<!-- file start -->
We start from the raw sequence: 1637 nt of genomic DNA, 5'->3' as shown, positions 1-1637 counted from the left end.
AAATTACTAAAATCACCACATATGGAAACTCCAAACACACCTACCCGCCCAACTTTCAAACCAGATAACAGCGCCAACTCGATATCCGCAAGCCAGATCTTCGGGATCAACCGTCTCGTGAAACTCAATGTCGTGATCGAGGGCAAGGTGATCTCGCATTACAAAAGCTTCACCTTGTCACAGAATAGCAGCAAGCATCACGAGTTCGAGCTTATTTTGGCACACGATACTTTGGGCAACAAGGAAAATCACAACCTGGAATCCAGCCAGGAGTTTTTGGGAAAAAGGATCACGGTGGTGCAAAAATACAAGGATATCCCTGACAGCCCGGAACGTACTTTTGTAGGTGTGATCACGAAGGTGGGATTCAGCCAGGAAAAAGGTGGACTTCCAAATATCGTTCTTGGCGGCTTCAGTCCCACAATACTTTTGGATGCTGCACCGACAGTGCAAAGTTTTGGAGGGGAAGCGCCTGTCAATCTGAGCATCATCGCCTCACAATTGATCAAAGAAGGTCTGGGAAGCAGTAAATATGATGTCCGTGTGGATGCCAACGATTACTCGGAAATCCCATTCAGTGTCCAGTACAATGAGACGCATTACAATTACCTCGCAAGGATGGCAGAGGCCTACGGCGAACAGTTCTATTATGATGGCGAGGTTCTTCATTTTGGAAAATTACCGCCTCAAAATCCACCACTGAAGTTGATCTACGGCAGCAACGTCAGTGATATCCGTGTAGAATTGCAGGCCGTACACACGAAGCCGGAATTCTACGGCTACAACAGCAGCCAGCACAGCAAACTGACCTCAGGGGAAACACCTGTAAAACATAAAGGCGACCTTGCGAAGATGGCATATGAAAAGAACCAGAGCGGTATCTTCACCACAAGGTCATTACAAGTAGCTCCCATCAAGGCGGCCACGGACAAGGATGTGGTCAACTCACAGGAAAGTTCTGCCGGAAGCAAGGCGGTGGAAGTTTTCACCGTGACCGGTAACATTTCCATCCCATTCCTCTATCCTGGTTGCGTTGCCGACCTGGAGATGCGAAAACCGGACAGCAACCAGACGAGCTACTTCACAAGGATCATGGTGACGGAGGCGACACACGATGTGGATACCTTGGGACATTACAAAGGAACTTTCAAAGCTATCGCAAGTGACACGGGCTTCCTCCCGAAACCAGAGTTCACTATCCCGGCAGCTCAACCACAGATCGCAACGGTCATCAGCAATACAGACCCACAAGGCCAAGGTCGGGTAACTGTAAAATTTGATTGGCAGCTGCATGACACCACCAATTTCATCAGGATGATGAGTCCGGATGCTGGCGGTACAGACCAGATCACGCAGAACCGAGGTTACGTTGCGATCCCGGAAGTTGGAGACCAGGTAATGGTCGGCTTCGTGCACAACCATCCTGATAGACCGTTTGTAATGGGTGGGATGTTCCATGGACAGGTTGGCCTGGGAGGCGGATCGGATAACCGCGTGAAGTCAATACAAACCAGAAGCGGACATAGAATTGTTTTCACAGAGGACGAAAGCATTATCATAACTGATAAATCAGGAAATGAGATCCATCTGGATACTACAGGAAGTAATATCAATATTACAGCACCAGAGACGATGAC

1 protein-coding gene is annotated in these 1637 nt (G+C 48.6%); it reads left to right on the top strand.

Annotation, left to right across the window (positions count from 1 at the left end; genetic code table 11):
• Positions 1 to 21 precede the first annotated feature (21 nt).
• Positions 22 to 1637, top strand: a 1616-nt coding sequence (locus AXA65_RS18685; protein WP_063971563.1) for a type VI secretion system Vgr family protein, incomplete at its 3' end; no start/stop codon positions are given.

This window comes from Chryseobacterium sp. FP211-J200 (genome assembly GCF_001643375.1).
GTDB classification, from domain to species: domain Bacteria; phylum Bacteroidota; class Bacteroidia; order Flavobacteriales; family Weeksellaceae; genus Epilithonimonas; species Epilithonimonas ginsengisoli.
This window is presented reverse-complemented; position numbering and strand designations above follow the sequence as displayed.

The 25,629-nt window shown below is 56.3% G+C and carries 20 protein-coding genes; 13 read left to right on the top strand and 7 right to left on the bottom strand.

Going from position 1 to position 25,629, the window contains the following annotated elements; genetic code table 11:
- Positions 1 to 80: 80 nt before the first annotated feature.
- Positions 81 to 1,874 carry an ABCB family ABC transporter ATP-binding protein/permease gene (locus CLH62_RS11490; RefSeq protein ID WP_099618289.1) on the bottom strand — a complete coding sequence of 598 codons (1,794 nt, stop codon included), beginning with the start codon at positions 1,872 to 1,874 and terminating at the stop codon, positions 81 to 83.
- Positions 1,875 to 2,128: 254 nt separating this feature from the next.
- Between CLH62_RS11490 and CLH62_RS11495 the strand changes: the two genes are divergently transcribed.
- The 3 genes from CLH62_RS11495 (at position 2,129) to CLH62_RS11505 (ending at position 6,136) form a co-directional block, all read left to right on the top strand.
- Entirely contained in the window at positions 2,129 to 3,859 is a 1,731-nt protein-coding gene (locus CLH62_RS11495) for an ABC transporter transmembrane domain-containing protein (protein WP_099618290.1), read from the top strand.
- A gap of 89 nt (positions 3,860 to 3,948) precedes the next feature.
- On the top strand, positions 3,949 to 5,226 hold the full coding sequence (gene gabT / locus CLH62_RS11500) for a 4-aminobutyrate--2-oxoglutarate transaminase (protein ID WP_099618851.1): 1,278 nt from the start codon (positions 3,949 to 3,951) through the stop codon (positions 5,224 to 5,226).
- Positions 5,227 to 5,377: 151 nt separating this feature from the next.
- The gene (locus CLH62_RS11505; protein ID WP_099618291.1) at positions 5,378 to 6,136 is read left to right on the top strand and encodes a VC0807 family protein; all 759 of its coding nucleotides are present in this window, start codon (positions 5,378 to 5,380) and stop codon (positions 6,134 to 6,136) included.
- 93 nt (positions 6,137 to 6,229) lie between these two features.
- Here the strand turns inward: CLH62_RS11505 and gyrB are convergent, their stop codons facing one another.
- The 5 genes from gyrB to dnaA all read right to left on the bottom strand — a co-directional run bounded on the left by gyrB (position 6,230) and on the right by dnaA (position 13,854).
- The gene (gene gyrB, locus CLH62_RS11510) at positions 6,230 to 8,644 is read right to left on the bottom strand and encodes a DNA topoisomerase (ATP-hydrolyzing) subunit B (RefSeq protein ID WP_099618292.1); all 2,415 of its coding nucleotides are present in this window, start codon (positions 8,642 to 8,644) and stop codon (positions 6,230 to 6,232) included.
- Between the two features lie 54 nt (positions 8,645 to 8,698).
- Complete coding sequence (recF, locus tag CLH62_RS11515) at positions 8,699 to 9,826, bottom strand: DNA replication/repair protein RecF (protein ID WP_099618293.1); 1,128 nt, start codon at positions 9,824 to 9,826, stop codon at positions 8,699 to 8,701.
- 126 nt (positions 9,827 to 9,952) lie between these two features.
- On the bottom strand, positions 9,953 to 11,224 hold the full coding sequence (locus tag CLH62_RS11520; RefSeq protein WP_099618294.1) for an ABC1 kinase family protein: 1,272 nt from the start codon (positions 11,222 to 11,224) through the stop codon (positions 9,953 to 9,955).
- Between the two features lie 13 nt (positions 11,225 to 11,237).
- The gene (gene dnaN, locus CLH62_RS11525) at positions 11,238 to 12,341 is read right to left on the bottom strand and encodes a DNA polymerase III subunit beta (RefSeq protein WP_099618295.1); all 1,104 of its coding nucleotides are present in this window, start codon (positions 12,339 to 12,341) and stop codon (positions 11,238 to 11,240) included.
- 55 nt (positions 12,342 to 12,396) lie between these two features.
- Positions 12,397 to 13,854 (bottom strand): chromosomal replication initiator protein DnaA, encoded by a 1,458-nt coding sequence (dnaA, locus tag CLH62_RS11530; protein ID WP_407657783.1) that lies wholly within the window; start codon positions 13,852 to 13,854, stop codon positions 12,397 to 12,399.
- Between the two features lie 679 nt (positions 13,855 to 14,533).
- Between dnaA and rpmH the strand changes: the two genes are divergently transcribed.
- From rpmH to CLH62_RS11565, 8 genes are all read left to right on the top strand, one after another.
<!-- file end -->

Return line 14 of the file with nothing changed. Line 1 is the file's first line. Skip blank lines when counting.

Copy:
- Positions 1,875 to 2,128: 254 nt separating this feature from the next.